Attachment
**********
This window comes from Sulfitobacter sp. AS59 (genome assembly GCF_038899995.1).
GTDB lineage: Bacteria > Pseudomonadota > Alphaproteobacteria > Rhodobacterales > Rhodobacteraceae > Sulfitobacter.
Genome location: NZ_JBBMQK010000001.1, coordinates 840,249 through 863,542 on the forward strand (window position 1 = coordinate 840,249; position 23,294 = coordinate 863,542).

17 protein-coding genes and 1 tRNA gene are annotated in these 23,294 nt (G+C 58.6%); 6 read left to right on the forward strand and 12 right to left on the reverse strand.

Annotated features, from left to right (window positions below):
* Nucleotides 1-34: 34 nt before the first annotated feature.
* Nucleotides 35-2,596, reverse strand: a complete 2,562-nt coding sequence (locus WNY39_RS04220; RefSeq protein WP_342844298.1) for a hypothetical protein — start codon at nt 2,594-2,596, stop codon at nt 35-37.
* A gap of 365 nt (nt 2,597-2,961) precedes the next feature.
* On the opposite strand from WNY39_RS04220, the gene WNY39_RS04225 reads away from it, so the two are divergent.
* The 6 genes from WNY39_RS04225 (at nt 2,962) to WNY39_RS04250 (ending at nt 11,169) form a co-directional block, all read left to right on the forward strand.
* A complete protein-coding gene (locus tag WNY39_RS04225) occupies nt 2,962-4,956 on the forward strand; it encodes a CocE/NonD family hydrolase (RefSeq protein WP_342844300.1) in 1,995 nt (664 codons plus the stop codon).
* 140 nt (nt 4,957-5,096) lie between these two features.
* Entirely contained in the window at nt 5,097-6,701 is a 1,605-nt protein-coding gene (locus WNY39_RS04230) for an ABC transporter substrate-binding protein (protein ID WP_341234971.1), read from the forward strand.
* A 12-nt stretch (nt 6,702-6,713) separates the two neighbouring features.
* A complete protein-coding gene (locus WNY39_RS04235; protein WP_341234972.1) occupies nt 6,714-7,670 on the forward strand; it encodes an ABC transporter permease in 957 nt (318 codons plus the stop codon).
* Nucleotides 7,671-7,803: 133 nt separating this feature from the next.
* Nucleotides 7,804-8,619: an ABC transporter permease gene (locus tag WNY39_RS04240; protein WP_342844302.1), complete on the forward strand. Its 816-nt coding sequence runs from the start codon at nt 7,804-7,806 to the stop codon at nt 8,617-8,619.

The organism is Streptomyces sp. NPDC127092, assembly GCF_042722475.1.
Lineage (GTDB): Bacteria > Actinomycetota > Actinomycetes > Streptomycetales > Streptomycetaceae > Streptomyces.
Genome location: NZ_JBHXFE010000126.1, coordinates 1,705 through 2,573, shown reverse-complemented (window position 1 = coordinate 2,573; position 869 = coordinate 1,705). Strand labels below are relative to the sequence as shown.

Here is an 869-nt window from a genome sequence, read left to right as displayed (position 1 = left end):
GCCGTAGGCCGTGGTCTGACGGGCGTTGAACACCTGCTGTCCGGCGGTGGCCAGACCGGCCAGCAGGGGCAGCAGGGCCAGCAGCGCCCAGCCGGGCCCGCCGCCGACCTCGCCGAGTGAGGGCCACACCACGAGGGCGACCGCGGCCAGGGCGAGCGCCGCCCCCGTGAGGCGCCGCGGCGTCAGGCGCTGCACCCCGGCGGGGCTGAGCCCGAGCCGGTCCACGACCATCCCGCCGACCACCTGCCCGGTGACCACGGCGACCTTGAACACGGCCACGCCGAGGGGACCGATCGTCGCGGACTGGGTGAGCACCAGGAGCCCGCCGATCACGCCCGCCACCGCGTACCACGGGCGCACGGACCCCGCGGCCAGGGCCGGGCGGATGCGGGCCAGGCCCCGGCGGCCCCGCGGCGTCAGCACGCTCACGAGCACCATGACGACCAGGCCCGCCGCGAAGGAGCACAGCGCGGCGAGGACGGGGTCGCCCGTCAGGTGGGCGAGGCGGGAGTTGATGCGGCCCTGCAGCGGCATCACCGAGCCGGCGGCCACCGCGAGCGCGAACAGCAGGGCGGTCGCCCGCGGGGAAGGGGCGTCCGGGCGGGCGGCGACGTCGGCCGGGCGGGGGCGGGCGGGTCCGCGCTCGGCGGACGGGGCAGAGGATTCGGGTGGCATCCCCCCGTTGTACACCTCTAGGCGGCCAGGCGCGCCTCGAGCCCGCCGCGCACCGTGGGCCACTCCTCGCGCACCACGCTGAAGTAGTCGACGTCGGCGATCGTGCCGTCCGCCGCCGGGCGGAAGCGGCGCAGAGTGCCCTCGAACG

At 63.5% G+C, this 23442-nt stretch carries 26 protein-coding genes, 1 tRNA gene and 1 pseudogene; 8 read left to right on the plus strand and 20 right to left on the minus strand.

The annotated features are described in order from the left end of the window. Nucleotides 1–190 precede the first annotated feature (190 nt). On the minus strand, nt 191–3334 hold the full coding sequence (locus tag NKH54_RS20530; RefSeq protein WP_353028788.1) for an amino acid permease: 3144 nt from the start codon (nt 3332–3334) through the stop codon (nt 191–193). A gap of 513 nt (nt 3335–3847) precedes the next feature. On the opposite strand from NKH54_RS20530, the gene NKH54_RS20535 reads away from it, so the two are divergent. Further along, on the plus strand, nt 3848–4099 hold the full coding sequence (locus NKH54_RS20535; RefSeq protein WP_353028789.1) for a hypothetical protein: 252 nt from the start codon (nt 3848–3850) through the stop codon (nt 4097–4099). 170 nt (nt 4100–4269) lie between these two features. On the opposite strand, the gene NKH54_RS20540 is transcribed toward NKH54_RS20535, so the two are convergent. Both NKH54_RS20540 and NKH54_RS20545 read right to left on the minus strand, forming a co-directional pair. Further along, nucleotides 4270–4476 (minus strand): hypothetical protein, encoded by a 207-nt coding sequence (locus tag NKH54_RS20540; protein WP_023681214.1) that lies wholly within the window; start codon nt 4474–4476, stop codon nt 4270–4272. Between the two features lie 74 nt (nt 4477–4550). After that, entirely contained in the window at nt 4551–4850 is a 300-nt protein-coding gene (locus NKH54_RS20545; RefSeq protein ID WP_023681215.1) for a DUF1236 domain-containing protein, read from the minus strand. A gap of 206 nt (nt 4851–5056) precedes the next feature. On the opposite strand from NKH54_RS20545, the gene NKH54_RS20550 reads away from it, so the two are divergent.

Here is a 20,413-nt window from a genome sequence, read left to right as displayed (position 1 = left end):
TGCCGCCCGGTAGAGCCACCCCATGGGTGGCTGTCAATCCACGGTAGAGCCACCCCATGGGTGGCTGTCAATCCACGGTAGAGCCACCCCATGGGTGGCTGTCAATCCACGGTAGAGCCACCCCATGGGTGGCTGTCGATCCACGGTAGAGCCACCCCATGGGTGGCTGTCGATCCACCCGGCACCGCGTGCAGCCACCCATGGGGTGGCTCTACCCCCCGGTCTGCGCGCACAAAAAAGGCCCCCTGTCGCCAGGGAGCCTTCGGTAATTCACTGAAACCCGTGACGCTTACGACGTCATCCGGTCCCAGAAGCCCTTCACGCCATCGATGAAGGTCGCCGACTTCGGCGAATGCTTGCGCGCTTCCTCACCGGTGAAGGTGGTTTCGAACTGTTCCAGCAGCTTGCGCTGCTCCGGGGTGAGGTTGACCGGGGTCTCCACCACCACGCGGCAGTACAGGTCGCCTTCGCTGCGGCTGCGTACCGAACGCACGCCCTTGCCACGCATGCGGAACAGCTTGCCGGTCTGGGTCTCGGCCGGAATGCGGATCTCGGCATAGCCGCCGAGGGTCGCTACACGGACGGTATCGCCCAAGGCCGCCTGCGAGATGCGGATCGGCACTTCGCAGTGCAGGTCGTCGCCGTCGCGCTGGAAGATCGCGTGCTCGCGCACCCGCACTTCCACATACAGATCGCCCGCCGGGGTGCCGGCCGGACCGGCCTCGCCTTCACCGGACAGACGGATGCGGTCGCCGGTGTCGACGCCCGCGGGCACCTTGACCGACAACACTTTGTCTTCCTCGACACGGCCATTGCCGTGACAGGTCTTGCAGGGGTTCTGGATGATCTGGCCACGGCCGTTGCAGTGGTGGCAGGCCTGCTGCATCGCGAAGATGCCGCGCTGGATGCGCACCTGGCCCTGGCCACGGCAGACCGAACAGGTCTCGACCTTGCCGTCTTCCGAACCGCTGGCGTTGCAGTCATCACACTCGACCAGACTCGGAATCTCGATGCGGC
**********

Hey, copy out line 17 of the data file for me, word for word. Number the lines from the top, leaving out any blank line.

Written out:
* Nucleotides 7,804-8,619: an ABC transporter permease gene (locus tag WNY39_RS04240; protein WP_342844302.1), complete on the forward strand. Its 816-nt coding sequence runs from the start codon at nt 7,804-7,806 to the stop codon at nt 8,617-8,619.